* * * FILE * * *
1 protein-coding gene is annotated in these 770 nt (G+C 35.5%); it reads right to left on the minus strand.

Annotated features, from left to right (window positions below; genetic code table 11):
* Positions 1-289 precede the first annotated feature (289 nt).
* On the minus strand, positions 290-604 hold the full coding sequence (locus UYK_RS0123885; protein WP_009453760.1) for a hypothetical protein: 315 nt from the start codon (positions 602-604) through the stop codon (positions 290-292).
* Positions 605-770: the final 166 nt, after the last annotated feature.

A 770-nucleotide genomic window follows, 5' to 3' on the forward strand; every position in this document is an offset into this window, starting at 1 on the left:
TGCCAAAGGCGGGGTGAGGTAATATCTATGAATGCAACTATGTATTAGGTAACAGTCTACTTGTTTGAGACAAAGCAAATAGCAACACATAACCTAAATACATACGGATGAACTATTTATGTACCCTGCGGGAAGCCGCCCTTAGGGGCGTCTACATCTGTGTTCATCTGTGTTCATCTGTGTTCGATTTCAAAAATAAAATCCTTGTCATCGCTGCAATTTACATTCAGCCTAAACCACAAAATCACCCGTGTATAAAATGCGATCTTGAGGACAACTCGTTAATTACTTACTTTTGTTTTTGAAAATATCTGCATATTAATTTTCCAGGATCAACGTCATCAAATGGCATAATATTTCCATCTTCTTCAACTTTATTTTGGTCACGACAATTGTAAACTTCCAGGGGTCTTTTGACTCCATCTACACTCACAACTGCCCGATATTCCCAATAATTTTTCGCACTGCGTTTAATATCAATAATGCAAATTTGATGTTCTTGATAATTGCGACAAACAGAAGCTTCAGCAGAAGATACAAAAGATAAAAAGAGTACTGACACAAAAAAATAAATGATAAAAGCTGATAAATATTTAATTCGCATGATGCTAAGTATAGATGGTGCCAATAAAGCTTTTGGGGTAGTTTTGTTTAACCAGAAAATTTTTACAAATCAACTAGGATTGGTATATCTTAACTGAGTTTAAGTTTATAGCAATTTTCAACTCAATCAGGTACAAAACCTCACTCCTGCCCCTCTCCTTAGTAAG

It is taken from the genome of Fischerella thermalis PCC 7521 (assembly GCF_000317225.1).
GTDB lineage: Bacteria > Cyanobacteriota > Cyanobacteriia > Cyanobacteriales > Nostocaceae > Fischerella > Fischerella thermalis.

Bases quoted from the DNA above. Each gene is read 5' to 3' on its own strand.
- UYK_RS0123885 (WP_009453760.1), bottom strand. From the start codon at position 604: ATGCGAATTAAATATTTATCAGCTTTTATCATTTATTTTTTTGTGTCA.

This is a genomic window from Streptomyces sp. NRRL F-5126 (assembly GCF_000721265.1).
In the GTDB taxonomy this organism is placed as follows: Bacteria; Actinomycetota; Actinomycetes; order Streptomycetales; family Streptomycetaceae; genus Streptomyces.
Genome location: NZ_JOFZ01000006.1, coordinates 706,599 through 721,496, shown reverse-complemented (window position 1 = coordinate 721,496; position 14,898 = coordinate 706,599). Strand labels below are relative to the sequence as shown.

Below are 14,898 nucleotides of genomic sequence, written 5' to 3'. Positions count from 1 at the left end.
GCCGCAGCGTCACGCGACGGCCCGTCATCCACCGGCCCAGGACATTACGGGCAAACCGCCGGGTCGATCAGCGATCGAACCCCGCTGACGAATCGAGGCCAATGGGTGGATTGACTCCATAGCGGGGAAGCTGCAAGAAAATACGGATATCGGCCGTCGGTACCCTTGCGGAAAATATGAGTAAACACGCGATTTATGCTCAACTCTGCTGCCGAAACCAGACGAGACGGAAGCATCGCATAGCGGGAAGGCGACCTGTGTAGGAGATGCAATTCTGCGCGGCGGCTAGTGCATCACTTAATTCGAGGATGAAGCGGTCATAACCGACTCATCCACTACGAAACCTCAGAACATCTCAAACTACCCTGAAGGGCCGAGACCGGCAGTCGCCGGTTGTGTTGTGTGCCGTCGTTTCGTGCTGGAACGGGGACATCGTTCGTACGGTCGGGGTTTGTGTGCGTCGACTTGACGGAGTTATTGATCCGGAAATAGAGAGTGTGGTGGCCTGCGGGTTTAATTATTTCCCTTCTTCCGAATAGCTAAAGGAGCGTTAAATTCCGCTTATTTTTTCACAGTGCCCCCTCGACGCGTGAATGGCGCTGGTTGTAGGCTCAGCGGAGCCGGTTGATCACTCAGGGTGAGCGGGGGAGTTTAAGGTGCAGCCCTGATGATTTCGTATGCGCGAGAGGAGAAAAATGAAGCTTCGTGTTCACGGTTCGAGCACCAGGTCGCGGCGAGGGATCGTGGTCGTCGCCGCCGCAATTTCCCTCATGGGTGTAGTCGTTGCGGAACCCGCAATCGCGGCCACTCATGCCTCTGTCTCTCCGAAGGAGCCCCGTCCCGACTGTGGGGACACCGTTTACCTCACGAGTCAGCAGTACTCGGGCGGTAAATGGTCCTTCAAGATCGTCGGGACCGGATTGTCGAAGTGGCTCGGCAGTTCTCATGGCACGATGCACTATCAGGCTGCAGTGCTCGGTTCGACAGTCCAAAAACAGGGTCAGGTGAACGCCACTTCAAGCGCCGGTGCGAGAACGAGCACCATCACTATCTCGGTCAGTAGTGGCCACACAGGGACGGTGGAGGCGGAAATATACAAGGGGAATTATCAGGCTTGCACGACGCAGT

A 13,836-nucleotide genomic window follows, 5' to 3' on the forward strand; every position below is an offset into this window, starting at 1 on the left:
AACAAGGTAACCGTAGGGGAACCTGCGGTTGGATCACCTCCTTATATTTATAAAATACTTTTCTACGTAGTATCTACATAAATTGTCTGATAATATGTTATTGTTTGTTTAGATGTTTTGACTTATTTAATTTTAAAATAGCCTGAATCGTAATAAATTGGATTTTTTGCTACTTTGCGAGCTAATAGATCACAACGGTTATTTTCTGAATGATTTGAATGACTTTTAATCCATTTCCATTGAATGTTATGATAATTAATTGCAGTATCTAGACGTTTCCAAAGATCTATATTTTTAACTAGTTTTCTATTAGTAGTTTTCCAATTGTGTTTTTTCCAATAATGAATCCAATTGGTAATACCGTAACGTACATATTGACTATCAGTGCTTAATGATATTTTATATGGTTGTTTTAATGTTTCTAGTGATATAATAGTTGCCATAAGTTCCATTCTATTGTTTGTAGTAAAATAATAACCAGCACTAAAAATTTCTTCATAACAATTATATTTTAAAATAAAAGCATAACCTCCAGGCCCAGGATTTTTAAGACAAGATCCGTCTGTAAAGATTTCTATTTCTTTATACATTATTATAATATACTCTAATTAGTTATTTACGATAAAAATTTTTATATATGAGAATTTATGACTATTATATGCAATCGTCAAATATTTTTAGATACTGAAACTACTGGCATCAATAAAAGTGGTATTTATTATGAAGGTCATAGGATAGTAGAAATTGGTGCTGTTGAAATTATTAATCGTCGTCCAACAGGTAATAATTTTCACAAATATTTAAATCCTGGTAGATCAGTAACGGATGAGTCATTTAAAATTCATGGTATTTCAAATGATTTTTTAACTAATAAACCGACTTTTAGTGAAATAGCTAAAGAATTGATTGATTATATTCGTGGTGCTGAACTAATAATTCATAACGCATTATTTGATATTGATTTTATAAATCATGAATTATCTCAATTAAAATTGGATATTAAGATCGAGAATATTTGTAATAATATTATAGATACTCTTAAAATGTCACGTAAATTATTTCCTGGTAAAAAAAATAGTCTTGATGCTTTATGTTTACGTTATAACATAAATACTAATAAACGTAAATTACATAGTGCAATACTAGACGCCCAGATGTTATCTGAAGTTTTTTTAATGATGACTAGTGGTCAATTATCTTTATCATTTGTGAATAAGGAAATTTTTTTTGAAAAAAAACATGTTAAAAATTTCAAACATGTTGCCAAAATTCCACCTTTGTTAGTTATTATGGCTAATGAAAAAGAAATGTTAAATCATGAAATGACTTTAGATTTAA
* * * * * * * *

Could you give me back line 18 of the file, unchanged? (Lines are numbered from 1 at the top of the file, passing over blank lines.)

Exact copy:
AACAAGGTAACCGTAGGGGAACCTGCGGTTGGATCACCTCCTTATATTTATAAAATACTTTTCTACGTAGTATCTACATAAATTGTCTGATAATATGTTATTGTTTGTTTAGATGTTTTGACTTATTTAATTTTAAAATAGCCTGAATCGTAATAAATTGGATTTTTTGCTACTTTGCGAGCTAATAGATCACAACGGTTATTTTCTGAATGATTTGAATGACTTTTAATCCATTTCCATTGAATGTTATGATAATTAATTGCAGTATCTAGACGTTTCCAAAGATCTATATTTTTAACTAGTTTTCTATTAGTAGTTTTCCAATTGTGTTTTTTCCAATAATGAATCCAATTGGTAATACCGTAACGTACATATTGACTATCAGTGCTTAATGATATTTTATATGGTTGTTTTAATGTTTCTAGTGATATAATAGTTGCCATAAGTTCCATTCTATTGTTTGTAGTAAAATAATAACCAGCACTAAAAATTTCTTCATAACAATTATATTTTAAAATAAAAGCATAACCTCCAGGCCCAGGATTTTTAAGACAAGATCCGTCTGTAAAGATTTCTATTTCTTTATACATTATTATAATATACTCTAATTAGTTATTTACGATAAAAATTTTTATATATGAGAATTTATGACTATTATATGCAATCGTCAAATATTTTTAGATACTGAAACTACTGGCATCAATAAAAGTGGTATTTATTATGAAGGTCATAGGATAGTAGAAATTGGTGCTGTTGAAATTATTAATCGTCGTCCAACAGGTAATAATTTTCACAAATATTTAAATCCTGGTAGATCAGTAACGGATGAGTCATTTAAAATTCATGGTATTTCAAATGATTTTTTAACTAATAAACCGACTTTTAGTGAAATAGCTAAAGAATTGATTGATTATATTCGTGGTGCTGAACTAATAATTCATAACGCATTATTTGATATTGATTTTATAAATCATGAATTATCTCAATTAAAATTGGATATTAAGATCGAGAATATTTGTAATAATATTATAGATACTCTTAAAATGTCACGTAAATTATTTCCTGGTAAAAAAAATAGTCTTGATGCTTTATGTTTACGTTATAACATAAATACTAATAAACGTAAATTACATAGTGCAATACTAGACGCCCAGATGTTATCTGAAGTTTTTTTAATGATGACTAGTGGTCAATTATCTTTATCATTTGTGAATAAGGAAATTTTTTTTGAAAAAAAACATGTTAAAAATTTCAAACATGTTGCCAAAATTCCACCTTTGTTAGTTATTATGGCTAATGAAAAAGAAATGTTAAATCATGAAATGACTTTAGATTTAA